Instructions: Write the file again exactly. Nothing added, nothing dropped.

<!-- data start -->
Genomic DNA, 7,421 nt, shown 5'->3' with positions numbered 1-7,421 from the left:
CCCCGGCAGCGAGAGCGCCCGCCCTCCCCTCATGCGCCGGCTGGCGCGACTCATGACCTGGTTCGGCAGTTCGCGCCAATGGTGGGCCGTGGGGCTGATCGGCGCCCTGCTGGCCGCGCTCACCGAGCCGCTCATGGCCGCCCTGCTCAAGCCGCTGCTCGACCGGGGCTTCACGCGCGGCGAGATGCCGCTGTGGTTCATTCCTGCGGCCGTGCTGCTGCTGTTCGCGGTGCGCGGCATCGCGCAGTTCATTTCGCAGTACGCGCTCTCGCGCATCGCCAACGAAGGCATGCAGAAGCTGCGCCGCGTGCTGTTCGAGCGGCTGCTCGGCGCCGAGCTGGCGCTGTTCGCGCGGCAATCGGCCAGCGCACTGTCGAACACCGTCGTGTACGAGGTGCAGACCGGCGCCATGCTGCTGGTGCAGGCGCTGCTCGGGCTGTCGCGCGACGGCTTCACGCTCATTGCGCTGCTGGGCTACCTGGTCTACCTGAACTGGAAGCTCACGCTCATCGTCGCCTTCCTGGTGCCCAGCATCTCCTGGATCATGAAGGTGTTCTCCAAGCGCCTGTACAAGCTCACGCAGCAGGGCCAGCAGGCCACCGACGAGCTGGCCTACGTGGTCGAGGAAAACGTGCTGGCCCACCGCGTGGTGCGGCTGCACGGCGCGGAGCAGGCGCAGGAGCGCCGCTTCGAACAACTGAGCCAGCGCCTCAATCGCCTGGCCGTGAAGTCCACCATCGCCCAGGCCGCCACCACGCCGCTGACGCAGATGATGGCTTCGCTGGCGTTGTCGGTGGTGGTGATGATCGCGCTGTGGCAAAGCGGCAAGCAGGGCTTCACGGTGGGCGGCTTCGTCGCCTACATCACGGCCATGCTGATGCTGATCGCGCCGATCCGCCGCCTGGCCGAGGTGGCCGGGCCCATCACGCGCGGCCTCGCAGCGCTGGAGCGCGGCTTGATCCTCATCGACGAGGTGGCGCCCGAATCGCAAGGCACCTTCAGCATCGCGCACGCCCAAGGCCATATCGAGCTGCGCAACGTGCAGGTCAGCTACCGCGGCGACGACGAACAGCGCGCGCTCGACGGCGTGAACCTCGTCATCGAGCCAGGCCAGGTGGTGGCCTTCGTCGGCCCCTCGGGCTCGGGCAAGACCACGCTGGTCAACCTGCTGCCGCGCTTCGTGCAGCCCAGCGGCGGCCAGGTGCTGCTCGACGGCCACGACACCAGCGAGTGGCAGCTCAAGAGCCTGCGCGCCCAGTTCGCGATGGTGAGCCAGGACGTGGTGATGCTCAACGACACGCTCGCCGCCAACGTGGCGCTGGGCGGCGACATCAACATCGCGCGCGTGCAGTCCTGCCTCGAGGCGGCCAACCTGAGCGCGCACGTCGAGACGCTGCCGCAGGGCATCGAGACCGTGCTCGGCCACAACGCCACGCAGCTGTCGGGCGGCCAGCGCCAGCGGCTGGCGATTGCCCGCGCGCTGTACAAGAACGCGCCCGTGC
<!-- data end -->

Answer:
Genomic DNA, 7,421 nt, shown 5'->3' with positions numbered 1-7,421 from the left:
CCCCGGCAGCGAGAGCGCCCGCCCTCCCCTCATGCGCCGGCTGGCGCGACTCATGACCTGGTTCGGCAGTTCGCGCCAATGGTGGGCCGTGGGGCTGATCGGCGCCCTGCTGGCCGCGCTCACCGAGCCGCTCATGGCCGCCCTGCTCAAGCCGCTGCTCGACCGGGGCTTCACGCGCGGCGAGATGCCGCTGTGGTTCATTCCTGCGGCCGTGCTGCTGCTGTTCGCGGTGCGCGGCATCGCGCAGTTCATTTCGCAGTACGCGCTCTCGCGCATCGCCAACGAAGGCATGCAGAAGCTGCGCCGCGTGCTGTTCGAGCGGCTGCTCGGCGCCGAGCTGGCGCTGTTCGCGCGGCAATCGGCCAGCGCACTGTCGAACACCGTCGTGTACGAGGTGCAGACCGGCGCCATGCTGCTGGTGCAGGCGCTGCTCGGGCTGTCGCGCGACGGCTTCACGCTCATTGCGCTGCTGGGCTACCTGGTCTACCTGAACTGGAAGCTCACGCTCATCGTCGCCTTCCTGGTGCCCAGCATCTCCTGGATCATGAAGGTGTTCTCCAAGCGCCTGTACAAGCTCACGCAGCAGGGCCAGCAGGCCACCGACGAGCTGGCCTACGTGGTCGAGGAAAACGTGCTGGCCCACCGCGTGGTGCGGCTGCACGGCGCGGAGCAGGCGCAGGAGCGCCGCTTCGAACAACTGAGCCAGCGCCTCAATCGCCTGGCCGTGAAGTCCACCATCGCCCAGGCCGCCACCACGCCGCTGACGCAGATGATGGCTTCGCTGGCGTTGTCGGTGGTGGTGATGATCGCGCTGTGGCAAAGCGGCAAGCAGGGCTTCACGGTGGGCGGCTTCGTCGCCTACATCACGGCCATGCTGATGCTGATCGCGCCGATCCGCCGCCTGGCCGAGGTGGCCGGGCCCATCACGCGCGGCCTCGCAGCGCTGGAGCGCGGCTTGATCCTCATCGACGAGGTGGCGCCCGAATCGCAAGGCACCTTCAGCATCGCGCACGCCCAAGGCCATATCGAGCTGCGCAACGTGCAGGTCAGCTACCGCGGCGACGACGAACAGCGCGCGCTCGACGGCGTGAACCTCGTCATCGAGCCAGGCCAGGTGGTGGCCTTCGTCGGCCCCTCGGGCTCGGGCAAGACCACGCTGGTCAACCTGCTGCCGCGCTTCGTGCAGCCCAGCGGCGGCCAGGTGCTGCTCGACGGCCACGACACCAGCGAGTGGCAGCTCAAGAGCCTGCGCGCCCAGTTCGCGATGGTGAGCCAGGACGTGGTGATGCTCAACGACACGCTCGCCGCCAACGTGGCGCTGGGCGGCGACATCAACATCGCGCGCGTGCAGTCCTGCCTCGAGGCGGCCAACCTGAGCGCGCACGTCGAGACGCTGCCGCAGGGCATCGAGACCGTGCTCGGCCACAACGCCACGCAGCTGTCGGGCGGCCAGCGCCAGCGGCTGGCGATTGCCCGCGCGCTGTACAAGAACGCGCCCGTGC